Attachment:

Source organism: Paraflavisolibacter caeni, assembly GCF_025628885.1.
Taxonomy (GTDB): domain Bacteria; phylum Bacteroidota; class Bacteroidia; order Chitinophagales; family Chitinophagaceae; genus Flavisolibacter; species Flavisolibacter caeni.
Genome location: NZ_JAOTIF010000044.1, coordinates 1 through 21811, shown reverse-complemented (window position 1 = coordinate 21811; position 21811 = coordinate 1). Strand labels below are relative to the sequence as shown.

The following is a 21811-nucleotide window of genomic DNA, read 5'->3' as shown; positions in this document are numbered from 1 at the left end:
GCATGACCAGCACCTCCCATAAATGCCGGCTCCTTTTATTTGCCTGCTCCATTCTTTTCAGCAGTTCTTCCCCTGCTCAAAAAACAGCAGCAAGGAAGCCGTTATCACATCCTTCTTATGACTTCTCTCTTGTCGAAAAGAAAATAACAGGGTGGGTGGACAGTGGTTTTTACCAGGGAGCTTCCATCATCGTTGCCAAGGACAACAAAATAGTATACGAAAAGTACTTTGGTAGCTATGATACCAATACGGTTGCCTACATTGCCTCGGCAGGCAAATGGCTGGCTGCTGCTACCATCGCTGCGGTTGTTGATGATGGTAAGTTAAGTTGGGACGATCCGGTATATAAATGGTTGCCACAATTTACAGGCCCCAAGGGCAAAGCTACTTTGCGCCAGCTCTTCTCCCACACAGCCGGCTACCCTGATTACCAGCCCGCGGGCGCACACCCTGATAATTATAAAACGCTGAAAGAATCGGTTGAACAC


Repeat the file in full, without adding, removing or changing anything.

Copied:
Source organism: Paraflavisolibacter caeni, assembly GCF_025628885.1.
Taxonomy (GTDB): domain Bacteria; phylum Bacteroidota; class Bacteroidia; order Chitinophagales; family Chitinophagaceae; genus Flavisolibacter; species Flavisolibacter caeni.
Genome location: NZ_JAOTIF010000044.1, coordinates 1 through 21811, shown reverse-complemented (window position 1 = coordinate 21811; position 21811 = coordinate 1). Strand labels below are relative to the sequence as shown.

The following is a 21811-nucleotide window of genomic DNA, read 5'->3' as shown; positions in this document are numbered from 1 at the left end:
GCATGACCAGCACCTCCCATAAATGCCGGCTCCTTTTATTTGCCTGCTCCATTCTTTTCAGCAGTTCTTCCCCTGCTCAAAAAACAGCAGCAAGGAAGCCGTTATCACATCCTTCTTATGACTTCTCTCTTGTCGAAAAGAAAATAACAGGGTGGGTGGACAGTGGTTTTTACCAGGGAGCTTCCATCATCGTTGCCAAGGACAACAAAATAGTATACGAAAAGTACTTTGGTAGCTATGATACCAATACGGTTGCCTACATTGCCTCGGCAGGCAAATGGCTGGCTGCTGCTACCATCGCTGCGGTTGTTGATGATGGTAAGTTAAGTTGGGACGATCCGGTATATAAATGGTTGCCACAATTTACAGGCCCCAAGGGCAAAGCTACTTTGCGCCAGCTCTTCTCCCACACAGCCGGCTACCCTGATTACCAGCCCGCGGGCGCACACCCTGATAATTATAAAACGCTGAAAGAATCGGTTGAACAC